artificial intelligence


How to get beyond AI myths

It is the year 2020, and Michael is a senior IT manager who is about to lead a deployment of the latest version of Microsoft Windows to over 10,000 government computers. He and his team will be trained by Microsoft to support the oncoming surge of help desk tickets that usually come with these upgrades. The training would be provided by Microsoft’s latest artificial intelligence training solution, which, in testing, seemed quite impressive at answering even the most technically complex questions quickly and accurately.

During the actual training, however, Michael felt restricted because he would have liked to interrupt the training and discuss with his colleagues exactly how certain aspects of the new operating system will behave in their environment. He found himself making specific notes for his team during training because he felt there was a risk that the rest of the team was not picking up on the nuances of how the operating system will behave. While the AI training solution was incredibly efficient and flexible allowing the team to take the training almost anytime and anywhere, it did not allow the kind of collaboration and collective learning that would ultimately result in the IT team learning how to apply the program's specific aspects to their users.

How much is too much AI? What are the considerations for today’s IT manager who stands to benefit from automating highly repetitive but “intelligent” tasks or activities? If and when should a human intervene? And what is the degree and type of communication necessary to realize savings and effectiveness? These are questions for today's AI experts both in government and private industry.

McKinsey, a large strategy consulting firm, purports that there is large potential for AI to contribute to economic activity, but that adoption of AI could widen gaps among countries, companies and workers. The analysts predict that:

  • By 2030, 70 percent of people might have adopted at least one type of AI.
  • China will be the global leader in AI and is investing heavily now.
  • Jobs could shift away from repetitive tasks to those that are more socially and cognitively driven and require more soft/digital skills.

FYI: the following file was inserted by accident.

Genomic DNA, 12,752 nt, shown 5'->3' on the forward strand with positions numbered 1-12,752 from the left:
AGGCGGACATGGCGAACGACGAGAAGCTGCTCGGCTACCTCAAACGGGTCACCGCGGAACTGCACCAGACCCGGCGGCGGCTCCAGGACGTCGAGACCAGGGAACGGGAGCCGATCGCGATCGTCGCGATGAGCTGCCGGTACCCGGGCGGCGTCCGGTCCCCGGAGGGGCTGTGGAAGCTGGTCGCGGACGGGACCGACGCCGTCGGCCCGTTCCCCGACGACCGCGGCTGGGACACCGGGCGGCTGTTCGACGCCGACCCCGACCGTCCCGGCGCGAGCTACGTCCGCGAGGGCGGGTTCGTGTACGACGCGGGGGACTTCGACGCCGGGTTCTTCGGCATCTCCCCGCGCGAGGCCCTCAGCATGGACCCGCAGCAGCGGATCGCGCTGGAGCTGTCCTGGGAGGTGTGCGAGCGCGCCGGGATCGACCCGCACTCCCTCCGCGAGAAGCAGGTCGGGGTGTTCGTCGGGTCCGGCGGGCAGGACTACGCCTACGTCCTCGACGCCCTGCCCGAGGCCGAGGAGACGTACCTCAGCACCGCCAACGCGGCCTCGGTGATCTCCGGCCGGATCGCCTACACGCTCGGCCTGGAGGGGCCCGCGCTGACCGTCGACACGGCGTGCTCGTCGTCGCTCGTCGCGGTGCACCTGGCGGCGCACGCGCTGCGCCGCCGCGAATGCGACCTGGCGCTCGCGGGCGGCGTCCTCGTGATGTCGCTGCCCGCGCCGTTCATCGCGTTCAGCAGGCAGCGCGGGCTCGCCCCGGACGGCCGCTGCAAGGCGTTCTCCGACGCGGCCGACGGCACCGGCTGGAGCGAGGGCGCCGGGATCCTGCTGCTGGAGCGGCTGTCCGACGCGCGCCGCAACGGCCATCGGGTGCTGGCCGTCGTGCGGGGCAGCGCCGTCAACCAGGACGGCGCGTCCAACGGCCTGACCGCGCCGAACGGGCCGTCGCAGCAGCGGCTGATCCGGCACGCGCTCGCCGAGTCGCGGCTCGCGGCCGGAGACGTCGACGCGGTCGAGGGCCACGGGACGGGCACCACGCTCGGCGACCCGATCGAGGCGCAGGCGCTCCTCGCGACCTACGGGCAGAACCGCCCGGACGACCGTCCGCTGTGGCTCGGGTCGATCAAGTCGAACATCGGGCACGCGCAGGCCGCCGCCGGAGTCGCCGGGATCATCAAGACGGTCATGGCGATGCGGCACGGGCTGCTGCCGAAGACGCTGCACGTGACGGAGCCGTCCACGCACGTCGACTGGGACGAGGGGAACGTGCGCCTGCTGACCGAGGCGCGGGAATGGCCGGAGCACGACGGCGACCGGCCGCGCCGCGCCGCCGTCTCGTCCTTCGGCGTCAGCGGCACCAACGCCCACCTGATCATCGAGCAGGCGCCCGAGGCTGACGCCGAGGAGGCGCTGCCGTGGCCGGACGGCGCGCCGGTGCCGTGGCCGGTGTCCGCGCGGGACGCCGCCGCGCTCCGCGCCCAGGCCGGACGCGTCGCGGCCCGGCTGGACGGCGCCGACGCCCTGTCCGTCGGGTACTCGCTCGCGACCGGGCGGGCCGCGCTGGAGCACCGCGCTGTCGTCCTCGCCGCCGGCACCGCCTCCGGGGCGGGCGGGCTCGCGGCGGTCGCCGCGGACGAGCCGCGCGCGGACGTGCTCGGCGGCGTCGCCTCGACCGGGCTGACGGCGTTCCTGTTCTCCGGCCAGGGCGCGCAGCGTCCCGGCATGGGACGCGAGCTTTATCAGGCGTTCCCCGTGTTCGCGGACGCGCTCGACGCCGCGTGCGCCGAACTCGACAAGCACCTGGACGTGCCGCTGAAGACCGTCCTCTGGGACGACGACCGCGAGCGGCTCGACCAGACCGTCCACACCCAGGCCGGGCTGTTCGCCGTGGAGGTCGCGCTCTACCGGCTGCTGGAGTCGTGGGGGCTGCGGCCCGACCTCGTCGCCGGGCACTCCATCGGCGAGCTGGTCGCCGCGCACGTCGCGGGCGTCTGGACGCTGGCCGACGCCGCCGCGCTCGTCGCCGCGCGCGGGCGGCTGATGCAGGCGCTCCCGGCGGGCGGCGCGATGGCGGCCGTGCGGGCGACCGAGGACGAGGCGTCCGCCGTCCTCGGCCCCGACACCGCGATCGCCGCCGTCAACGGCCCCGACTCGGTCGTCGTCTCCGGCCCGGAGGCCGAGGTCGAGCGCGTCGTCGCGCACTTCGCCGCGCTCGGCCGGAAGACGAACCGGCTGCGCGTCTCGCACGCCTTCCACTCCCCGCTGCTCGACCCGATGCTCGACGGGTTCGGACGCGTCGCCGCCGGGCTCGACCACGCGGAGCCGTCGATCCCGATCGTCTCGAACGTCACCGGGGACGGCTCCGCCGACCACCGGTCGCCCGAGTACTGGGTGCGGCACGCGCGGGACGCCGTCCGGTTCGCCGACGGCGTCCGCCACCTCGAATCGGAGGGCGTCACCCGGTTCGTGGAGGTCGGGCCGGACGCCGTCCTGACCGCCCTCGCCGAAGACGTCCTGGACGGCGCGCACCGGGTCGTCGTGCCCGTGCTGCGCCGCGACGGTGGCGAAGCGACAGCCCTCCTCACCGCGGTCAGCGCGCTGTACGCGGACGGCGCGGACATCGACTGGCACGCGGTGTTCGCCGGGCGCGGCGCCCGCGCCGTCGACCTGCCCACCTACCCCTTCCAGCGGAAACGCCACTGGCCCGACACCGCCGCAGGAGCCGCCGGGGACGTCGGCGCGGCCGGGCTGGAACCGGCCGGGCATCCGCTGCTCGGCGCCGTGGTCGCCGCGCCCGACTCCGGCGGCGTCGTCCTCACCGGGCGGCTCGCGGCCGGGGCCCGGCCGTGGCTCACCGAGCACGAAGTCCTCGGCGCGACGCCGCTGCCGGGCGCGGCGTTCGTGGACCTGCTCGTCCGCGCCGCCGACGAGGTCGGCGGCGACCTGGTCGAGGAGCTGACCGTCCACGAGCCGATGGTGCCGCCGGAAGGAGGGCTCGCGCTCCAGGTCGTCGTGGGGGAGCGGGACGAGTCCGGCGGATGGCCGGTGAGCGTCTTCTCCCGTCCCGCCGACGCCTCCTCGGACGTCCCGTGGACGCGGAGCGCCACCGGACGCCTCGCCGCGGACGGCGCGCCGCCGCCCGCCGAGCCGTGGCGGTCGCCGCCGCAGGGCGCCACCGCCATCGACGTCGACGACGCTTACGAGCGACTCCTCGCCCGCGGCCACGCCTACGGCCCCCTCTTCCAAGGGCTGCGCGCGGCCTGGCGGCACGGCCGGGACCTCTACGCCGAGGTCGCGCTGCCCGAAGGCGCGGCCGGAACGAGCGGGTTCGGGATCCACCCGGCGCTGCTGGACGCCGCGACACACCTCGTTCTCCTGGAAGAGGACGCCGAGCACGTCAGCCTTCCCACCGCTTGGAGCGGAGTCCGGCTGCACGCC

When we see all the "AI hype" in the media and learn about the different AI applications that organizations are adopting, it is easy to jump to conclusions about how AI can increase organizations’ efficiency and create a pathway to success. Four of the most common conceptions sound reasonable at face value; yet upon considering the different and complex systems in which we operate, we can declare all four of them as myths.

Myth # 1: Integration of AI into an organization’s business process is a guaranteed path to success.

The only guarantee to success in implementing any change is a unified purpose and well-developed strategy. A clear purpose for the use of AI must be defined and agreed upon prior to implementation if an organization is determined to make a sustainable change. Leadership should engage in a robust strategic planning phase with a targeted consulting intervention help the organization define its vision for AI implementation and develop a strategic plan that has the needed buy-in from all strategic players. Employing a third party to conduct the intervention is helpful to reduce bias in the process.

Myth #2: AI will help organizations be more efficient and effective.

Managing the implementation of a new technology  as complicated as AI is not the real challenge. We believe that managing the people involved in the process is where the challenge lies. A common belief is that AI will revolutionize the way people do their work; hence, managing these processes and practices will ensure a successful change.